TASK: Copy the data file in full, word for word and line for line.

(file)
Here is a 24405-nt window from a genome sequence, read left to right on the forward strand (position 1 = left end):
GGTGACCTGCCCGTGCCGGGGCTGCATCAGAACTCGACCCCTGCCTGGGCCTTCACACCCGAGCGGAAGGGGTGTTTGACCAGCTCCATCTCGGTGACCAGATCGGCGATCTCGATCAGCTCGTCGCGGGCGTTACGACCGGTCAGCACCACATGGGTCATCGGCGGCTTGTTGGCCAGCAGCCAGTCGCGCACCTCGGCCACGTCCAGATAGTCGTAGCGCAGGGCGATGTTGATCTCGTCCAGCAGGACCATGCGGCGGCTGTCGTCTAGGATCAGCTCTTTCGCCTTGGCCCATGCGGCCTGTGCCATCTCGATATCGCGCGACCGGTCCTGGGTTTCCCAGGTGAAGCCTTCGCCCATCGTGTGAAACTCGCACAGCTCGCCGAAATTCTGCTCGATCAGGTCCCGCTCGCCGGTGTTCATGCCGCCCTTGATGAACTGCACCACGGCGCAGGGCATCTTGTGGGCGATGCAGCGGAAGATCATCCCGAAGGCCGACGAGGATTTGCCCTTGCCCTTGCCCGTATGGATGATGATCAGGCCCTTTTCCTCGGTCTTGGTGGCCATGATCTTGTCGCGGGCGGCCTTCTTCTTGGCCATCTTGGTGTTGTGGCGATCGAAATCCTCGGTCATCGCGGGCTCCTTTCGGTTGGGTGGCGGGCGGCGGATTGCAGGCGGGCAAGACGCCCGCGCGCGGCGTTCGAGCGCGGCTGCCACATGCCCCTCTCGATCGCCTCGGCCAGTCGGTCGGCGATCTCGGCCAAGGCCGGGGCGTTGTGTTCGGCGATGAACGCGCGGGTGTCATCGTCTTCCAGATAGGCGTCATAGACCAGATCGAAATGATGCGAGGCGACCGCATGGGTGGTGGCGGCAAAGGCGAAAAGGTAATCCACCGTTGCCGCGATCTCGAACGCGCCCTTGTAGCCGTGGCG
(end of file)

Here is a 24405-nt window from a genome sequence, read left to right on the forward strand (position 1 = left end):
GGTGACCTGCCCGTGCCGGGGCTGCATCAGAACTCGACCCCTGCCTGGGCCTTCACACCCGAGCGGAAGGGGTGTTTGACCAGCTCCATCTCGGTGACCAGATCGGCGATCTCGATCAGCTCGTCGCGGGCGTTACGACCGGTCAGCACCACATGGGTCATCGGCGGCTTGTTGGCCAGCAGCCAGTCGCGCACCTCGGCCACGTCCAGATAGTCGTAGCGCAGGGCGATGTTGATCTCGTCCAGCAGGACCATGCGGCGGCTGTCGTCTAGGATCAGCTCTTTCGCCTTGGCCCATGCGGCCTGTGCCATCTCGATATCGCGCGACCGGTCCTGGGTTTCCCAGGTGAAGCCTTCGCCCATCGTGTGAAACTCGCACAGCTCGCCGAAATTCTGCTCGATCAGGTCCCGCTCGCCGGTGTTCATGCCGCCCTTGATGAACTGCACCACGGCGCAGGGCATCTTGTGGGCGATGCAGCGGAAGATCATCCCGAAGGCCGACGAGGATTTGCCCTTGCCCTTGCCCGTATGGATGATGATCAGGCCCTTTTCCTCGGTCTTGGTGGCCATGATCTTGTCGCGGGCGGCCTTCTTCTTGGCCATCTTGGTGTTGTGGCGATCGAAATCCTCGGTCATCGCGGGCTCCTTTCGGTTGGGTGGCGGGCGGCGGATTGCAGGCGGGCAAGACGCCCGCGCGCGGCGTTCGAGCGCGGCTGCCACATGCCCCTCTCGATCGCCTCGGCCAGTCGGTCGGCGATCTCGGCCAAGGCCGGGGCGTTGTGTTCGGCGATGAACGCGCGGGTGTCATCGTCTTCCAGATAGGCGTCATAGACCAGATCGAAATGATGCGAGGCGACCGCATGGGTGGTGGCGGCAAAGGCGAAAAGGTAATCCACCGTTGCCGCGATCTCGAACGCGCCCTTGTAGCCGTGGCG